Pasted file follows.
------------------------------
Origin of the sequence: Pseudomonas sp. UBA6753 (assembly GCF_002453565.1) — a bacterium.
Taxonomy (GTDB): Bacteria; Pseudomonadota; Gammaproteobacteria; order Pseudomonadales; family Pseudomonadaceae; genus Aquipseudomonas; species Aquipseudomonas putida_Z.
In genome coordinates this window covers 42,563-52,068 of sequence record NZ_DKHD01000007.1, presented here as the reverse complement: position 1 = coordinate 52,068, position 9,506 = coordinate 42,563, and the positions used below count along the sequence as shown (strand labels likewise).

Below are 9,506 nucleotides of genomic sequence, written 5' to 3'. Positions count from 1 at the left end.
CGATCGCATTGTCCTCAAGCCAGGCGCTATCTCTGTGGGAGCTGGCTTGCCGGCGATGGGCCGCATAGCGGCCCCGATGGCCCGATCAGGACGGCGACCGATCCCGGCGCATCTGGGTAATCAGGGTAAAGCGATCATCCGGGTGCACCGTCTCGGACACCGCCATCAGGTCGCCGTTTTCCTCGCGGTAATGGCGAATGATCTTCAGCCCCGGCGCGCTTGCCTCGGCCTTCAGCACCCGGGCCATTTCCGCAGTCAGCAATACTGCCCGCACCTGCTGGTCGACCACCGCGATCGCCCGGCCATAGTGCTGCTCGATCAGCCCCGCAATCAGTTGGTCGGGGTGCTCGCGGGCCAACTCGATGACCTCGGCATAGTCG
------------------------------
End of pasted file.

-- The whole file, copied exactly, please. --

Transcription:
Origin of the sequence: Pseudomonas sp. UBA6753 (assembly GCF_002453565.1) — a bacterium.
Taxonomy (GTDB): Bacteria; Pseudomonadota; Gammaproteobacteria; order Pseudomonadales; family Pseudomonadaceae; genus Aquipseudomonas; species Aquipseudomonas putida_Z.
In genome coordinates this window covers 42,563-52,068 of sequence record NZ_DKHD01000007.1, presented here as the reverse complement: position 1 = coordinate 52,068, position 9,506 = coordinate 42,563, and the positions used below count along the sequence as shown (strand labels likewise).

Below are 9,506 nucleotides of genomic sequence, written 5' to 3'. Positions count from 1 at the left end.
CGATCGCATTGTCCTCAAGCCAGGCGCTATCTCTGTGGGAGCTGGCTTGCCGGCGATGGGCCGCATAGCGGCCCCGATGGCCCGATCAGGACGGCGACCGATCCCGGCGCATCTGGGTAATCAGGGTAAAGCGATCATCCGGGTGCACCGTCTCGGACACCGCCATCAGGTCGCCGTTTTCCTCGCGGTAATGGCGAATGATCTTCAGCCCCGGCGCGCTTGCCTCGGCCTTCAGCACCCGGGCCATTTCCGCAGTCAGCAATACTGCCCGCACCTGCTGGTCGACCACCGCGATCGCCCGGCCATAGTGCTGCTCGATCAGCCCCGCAATCAGTTGGTCGGGGTGCTCGCGGGCCAACTCGATGACCTCGGCATAGTCG